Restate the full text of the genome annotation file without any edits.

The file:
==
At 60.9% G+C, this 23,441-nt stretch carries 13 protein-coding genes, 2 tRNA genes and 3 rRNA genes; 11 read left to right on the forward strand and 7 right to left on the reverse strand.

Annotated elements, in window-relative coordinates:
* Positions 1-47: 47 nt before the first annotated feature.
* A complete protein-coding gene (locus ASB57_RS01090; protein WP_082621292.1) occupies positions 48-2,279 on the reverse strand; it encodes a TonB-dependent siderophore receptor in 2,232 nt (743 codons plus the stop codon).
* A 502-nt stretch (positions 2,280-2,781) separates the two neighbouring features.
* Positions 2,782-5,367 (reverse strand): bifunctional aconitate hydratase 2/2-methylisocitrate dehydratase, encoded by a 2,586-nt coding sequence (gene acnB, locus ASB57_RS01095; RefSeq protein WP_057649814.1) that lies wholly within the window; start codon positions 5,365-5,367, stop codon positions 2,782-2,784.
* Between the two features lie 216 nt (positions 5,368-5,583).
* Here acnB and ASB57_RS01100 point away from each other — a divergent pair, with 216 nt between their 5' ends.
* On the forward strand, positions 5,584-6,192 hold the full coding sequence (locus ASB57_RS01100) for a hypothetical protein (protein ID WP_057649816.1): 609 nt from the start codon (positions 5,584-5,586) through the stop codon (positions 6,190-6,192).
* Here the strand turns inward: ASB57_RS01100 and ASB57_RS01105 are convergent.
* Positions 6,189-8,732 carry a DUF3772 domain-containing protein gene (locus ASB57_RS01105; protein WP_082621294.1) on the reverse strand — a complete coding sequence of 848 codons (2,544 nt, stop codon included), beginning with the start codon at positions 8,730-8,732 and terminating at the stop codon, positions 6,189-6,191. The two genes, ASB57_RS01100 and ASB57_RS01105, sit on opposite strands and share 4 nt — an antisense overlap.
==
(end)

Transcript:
At 60.9% G+C, this 23,441-nt stretch carries 13 protein-coding genes, 2 tRNA genes and 3 rRNA genes; 11 read left to right on the forward strand and 7 right to left on the reverse strand.

Annotated elements, in window-relative coordinates:
* Positions 1-47: 47 nt before the first annotated feature.
* A complete protein-coding gene (locus ASB57_RS01090; protein WP_082621292.1) occupies positions 48-2,279 on the reverse strand; it encodes a TonB-dependent siderophore receptor in 2,232 nt (743 codons plus the stop codon).
* A 502-nt stretch (positions 2,280-2,781) separates the two neighbouring features.
* Positions 2,782-5,367 (reverse strand): bifunctional aconitate hydratase 2/2-methylisocitrate dehydratase, encoded by a 2,586-nt coding sequence (gene acnB, locus ASB57_RS01095; RefSeq protein WP_057649814.1) that lies wholly within the window; start codon positions 5,365-5,367, stop codon positions 2,782-2,784.
* Between the two features lie 216 nt (positions 5,368-5,583).
* Here acnB and ASB57_RS01100 point away from each other — a divergent pair, with 216 nt between their 5' ends.
* On the forward strand, positions 5,584-6,192 hold the full coding sequence (locus ASB57_RS01100) for a hypothetical protein (protein ID WP_057649816.1): 609 nt from the start codon (positions 5,584-5,586) through the stop codon (positions 6,190-6,192).
* Here the strand turns inward: ASB57_RS01100 and ASB57_RS01105 are convergent.
* Positions 6,189-8,732 carry a DUF3772 domain-containing protein gene (locus ASB57_RS01105; protein WP_082621294.1) on the reverse strand — a complete coding sequence of 848 codons (2,544 nt, stop codon included), beginning with the start codon at positions 8,730-8,732 and terminating at the stop codon, positions 6,189-6,191. The two genes, ASB57_RS01100 and ASB57_RS01105, sit on opposite strands and share 4 nt — an antisense overlap.